WELLINGTON/SYDNEY - The New Zealand dollar languished near a five-year low against the greenback on Friday, seemingingly destined for its ninth week of declines as expectations mount for further cuts in interest rates.
In contrast, its Australian peer climbed for a second week to probe one-month highs on a defensive US dollar, which was dealt a blow by a dovish-sounding Federal Reserve and tame US inflation data.
The kiwi was flat at $0.6926 on Friday, just above a five-year trough of $0.6880 and down 0.9 percent so far this week. Since beginning an extended slide from $0.7744 back in May, the kiwi has slumped more than 10 percent.
Given the sheer size of its fall, the kiwi may find a toehold in the short term. "Holding a short NZD/USD position is not cheap, and we imagine leveraged investors will grow frustrated once downside momentum weakens," said BNZ strategist Raiko Shareef in a note.
Going into the weekend, support is seen at $0.6880, with sellers emerging at $0.6980.
However, the kiwi's downtrend should remain intact with the Reserve Bank of New Zealand now seen almost certain to follow up last week's rate cut at its July 23 policy review. Several analysts are also picking a third cut before the end of the year.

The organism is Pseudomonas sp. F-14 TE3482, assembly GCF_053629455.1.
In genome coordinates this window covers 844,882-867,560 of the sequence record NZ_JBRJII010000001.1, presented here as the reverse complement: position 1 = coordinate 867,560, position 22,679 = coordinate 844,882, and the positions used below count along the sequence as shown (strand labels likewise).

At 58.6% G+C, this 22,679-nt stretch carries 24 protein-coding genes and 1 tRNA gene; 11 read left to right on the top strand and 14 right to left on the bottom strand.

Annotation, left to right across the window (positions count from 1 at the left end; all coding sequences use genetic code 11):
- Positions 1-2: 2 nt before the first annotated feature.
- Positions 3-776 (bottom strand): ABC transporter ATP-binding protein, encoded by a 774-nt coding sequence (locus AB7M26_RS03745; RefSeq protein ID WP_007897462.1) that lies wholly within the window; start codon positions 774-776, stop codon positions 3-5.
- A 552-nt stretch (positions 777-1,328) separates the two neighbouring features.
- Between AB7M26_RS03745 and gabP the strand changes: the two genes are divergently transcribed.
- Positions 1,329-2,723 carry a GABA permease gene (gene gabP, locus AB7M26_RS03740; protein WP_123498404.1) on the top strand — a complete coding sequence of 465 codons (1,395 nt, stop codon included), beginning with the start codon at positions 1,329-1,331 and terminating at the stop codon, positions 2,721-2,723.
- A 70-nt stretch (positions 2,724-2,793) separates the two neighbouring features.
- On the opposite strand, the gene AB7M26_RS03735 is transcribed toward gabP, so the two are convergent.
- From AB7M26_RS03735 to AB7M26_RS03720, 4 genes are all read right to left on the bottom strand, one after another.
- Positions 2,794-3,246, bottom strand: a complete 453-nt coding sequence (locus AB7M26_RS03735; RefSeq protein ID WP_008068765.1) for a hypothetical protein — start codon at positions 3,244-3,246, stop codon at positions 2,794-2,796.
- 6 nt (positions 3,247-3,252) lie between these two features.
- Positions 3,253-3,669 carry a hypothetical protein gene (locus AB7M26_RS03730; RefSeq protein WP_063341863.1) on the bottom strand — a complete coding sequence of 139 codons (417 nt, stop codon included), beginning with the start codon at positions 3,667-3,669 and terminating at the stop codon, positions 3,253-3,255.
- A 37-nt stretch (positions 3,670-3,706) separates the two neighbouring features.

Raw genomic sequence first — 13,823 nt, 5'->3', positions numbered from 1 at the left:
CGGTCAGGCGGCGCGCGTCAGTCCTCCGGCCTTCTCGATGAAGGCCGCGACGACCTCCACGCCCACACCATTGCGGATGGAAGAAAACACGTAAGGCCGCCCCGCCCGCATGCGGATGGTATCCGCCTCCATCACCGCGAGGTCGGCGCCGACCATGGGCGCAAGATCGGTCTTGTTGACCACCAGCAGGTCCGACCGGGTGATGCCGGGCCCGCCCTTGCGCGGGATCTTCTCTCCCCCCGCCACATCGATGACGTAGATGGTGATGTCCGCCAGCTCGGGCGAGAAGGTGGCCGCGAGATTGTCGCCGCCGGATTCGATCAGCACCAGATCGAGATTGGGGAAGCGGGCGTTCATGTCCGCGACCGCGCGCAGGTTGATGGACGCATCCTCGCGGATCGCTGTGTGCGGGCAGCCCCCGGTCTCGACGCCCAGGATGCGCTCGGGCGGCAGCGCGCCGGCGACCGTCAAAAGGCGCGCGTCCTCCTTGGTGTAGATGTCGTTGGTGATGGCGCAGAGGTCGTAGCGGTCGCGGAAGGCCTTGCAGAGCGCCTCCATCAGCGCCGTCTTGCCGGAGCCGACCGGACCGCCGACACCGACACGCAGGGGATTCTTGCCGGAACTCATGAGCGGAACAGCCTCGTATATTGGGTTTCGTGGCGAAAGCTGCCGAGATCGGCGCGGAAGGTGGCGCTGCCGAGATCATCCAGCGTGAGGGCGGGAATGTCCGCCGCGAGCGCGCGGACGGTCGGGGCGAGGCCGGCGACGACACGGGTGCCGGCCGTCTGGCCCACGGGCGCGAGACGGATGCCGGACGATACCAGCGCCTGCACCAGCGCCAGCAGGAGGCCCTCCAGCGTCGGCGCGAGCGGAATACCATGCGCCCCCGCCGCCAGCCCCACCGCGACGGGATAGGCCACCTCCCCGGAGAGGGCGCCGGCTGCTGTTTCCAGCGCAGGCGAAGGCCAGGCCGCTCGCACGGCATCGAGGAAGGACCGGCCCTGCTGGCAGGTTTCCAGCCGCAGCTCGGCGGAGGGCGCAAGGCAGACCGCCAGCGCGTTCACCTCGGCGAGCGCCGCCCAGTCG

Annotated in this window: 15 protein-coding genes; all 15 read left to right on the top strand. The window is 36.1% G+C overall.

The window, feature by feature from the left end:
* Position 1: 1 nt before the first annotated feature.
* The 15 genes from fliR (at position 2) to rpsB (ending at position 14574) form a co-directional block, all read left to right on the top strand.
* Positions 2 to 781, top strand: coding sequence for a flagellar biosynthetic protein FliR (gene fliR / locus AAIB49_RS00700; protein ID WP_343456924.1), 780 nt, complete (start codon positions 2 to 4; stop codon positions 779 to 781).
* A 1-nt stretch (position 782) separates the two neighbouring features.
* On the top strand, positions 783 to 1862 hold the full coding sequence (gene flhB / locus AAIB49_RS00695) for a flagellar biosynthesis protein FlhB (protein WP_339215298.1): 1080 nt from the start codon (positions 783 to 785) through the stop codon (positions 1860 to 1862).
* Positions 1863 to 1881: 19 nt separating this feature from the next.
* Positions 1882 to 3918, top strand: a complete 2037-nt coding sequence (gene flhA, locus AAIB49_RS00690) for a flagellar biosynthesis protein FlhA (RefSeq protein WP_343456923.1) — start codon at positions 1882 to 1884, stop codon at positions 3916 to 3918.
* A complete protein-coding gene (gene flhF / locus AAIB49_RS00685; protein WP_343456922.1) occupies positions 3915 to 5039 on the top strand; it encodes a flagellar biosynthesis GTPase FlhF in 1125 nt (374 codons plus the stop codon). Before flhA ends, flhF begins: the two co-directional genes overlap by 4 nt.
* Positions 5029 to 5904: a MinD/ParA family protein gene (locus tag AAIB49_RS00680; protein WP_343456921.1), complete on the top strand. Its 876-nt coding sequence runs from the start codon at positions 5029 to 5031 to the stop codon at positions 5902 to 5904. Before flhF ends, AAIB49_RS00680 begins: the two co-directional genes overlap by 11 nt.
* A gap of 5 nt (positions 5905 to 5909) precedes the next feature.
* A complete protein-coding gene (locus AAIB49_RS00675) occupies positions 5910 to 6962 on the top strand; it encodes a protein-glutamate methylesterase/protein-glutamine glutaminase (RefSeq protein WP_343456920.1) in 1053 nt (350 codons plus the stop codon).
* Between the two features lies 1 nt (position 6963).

New Zealand bond yields were lower across the curve with the long-end down as much as 4 basis points.
The kiwi suffered a fourth week of losses against its Australian peer, which jumped to its the highest in over seven months at NZ$1.1285.
The Aussie is now flirting with solid resistance around NZ$1.1300, an area that capped it repeatedly late last year.
On the greenback, the Aussie rose to a near one-month high of $0.7849 overnight, before stepping back to $0.7793. Still, it was up 0.9 percent this week. "It ran straight into resistance at the key 0.7850 level, which has performed this role several times this year," said Stuart McPhee, senior technical analyst at OANDA. "The currency's recent resilience remains a thorn in the side of the Reserve Bank who continue to express their desire for a lower currency." Australian three-year government bond futures edged up 4 ticks to 98.110, while the 10-year contract slipped 1.5 ticks to 97.0950. The outcome was a steeper yield curve, mirroring a similar move in US Treasuries.